The three levels of poisoning have different sets of symptoms. However, there is some overlapping between the symptoms of lethal and sub-lethal poisoning and between the symptoms of sub-lethal and chronic poisoning. Furthermore, people recovering from sub-lethal poisoning shows the symptoms of chronic poisoning. This has lead to confusion between chronic poisoning and the after-effects of sub-lethal poisoning. To find the right cause it is necessary carefully trace the development of the patient’s symptoms over time. Finally, ignorance about the differences between lethal and sub-lethal poisoning can mislead people to dismiss arsenic poisoning altogether because the victim did not die from it. Fuzzy ideas about arsenic levels probably contribute to this.
2012-08-01 Lena Synnerholm, Märsta, Sweden.
Yes, that is reasonable. Any chemists out there, we laymen would be thankful if someone would translate that first paragraph, especially the second sentence, to simpler terminology, even if some of the meaning is lost. Wikipedia is intended for everyone to use, after all, and the paragraph is singularly opaque. - Lord Vargonius (talk) 02:07, 21 September 2011 (UTC)
Usability of this section
Safer To Buy Rice From China Than The United States?
According to Wikipedia => Seems China set a standard limit of 150 ppb of Arsenic in rice; but there is no standard whatsoever for the level of Arsenic in rice (260 ppb/aver) bought in the United States - is this correct? - and ok? - in any case - Enjoy! :) Drbogdan (talk) 19:14, 24 September 2012 (UTC)
The following points regarding arsenic poisoning may be incorporated into the article after proper paraphrasing and adding appropriate references:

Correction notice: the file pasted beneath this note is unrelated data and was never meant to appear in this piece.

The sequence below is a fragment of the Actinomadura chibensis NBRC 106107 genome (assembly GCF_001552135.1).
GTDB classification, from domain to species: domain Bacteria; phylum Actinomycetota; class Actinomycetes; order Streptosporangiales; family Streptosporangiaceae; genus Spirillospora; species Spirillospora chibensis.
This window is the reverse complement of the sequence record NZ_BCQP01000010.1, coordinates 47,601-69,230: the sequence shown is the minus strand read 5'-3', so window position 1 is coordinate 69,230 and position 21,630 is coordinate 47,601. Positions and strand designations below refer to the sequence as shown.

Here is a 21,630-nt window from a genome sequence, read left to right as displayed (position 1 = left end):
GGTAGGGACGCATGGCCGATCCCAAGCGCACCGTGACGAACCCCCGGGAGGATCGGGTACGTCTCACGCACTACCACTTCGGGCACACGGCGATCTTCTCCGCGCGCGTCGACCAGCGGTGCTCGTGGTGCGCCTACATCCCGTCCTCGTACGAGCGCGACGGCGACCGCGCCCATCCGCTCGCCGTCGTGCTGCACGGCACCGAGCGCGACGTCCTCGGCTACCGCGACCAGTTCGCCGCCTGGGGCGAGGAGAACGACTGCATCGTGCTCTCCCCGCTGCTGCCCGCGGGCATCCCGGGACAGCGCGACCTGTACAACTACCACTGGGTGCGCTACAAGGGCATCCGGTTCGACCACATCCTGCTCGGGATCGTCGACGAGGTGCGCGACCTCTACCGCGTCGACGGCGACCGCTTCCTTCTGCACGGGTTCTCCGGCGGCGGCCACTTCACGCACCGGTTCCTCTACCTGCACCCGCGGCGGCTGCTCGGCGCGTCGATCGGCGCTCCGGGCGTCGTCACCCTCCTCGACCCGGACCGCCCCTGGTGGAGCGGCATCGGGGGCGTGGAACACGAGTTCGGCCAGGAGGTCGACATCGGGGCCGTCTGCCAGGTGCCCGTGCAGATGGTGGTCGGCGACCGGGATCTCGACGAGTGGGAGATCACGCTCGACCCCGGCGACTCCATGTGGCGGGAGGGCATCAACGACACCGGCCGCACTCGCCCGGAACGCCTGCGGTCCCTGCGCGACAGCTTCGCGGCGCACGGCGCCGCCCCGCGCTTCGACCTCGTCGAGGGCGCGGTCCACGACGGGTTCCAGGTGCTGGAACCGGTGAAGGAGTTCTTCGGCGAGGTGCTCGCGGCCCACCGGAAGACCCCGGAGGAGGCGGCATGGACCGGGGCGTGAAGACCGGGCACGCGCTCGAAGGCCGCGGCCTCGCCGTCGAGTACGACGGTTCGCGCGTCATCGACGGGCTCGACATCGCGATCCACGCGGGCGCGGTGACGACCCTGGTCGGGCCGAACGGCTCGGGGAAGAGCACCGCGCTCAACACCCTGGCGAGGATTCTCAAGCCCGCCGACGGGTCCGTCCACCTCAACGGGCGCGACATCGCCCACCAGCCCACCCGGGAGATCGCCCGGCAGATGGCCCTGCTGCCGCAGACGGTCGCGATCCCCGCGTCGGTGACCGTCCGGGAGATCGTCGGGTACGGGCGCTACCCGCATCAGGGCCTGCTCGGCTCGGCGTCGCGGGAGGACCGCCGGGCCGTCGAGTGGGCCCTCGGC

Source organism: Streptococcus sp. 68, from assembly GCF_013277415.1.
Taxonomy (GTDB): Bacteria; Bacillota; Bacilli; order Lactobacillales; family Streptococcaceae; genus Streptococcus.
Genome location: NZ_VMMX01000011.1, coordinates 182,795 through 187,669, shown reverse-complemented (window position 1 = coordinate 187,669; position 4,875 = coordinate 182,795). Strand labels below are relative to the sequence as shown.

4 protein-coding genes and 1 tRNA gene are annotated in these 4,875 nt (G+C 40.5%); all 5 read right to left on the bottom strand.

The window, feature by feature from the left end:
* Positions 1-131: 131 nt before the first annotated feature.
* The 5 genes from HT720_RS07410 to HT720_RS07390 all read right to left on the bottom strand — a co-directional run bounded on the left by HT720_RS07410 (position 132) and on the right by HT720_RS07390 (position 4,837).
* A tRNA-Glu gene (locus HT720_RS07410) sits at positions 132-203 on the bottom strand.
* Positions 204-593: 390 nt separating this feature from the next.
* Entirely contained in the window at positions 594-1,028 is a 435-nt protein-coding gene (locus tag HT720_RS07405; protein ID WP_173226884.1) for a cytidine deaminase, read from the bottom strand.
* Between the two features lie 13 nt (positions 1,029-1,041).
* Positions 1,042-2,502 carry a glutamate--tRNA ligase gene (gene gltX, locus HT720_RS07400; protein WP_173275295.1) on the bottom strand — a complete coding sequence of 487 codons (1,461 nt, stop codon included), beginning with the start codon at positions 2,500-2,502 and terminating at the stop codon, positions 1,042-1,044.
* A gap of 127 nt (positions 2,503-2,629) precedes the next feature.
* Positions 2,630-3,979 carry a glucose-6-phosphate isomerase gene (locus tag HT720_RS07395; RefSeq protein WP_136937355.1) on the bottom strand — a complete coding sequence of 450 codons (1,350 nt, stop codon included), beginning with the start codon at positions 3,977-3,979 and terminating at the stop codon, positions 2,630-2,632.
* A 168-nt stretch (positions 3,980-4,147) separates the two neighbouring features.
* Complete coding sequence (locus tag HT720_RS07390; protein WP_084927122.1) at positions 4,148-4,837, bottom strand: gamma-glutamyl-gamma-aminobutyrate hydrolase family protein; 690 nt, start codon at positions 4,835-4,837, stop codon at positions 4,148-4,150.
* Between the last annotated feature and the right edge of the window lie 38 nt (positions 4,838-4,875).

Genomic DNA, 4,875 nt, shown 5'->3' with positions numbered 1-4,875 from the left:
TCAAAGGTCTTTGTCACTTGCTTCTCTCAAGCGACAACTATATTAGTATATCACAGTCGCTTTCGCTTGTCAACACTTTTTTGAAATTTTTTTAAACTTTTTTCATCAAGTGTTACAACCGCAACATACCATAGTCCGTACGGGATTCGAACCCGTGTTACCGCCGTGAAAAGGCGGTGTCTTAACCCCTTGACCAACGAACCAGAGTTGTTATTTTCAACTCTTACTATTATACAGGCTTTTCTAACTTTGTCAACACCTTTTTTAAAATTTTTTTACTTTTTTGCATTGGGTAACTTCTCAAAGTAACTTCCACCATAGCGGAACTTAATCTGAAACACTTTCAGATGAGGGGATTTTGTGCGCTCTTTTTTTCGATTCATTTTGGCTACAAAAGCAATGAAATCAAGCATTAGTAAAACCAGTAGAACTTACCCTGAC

- Aphrodisiac, found in Ashes n charred bones
- Aldrich Mee’s lines ( leuchoparonychia ) on nails
- Rain drop pigmentation of skin
- Red velvety appearance of stomach mucosa Subendocardial hg. Of
- calcium sodium Edetate is antidote
a. Neuropathy (motor & sensory), optic Neuritis b. Iron dialysed or fresh hydrated ferric oxide c. Cholera** ( Rice water stool )
- White arsenic - Arsenious oxide
- Arsenious trioxide resembles Addison’s disease
- Black foot disease
- BAL is antidote ( c/I in café Cadmium & Ferrum poisoning )
- Marsh test
- Measels like rashes
- Alkali is contraindicated
- Reinsch test
- Retards decomposition (Carbolic acid, Organophosphorus, Strychnine( Nux Vomica, Endrin, Dhatura, Arsenic, Zinc Chloride)
- Rigor mortis lasts longer than usual*
- Sankhya or Somalkar is white arsenic
- Schele’s green (copper arsenate)
- paris green ( copper acetoarsenate )
- Hyperkeratosis & Hyper pigmentation of palm & soles
- deposited in Hair after 1 week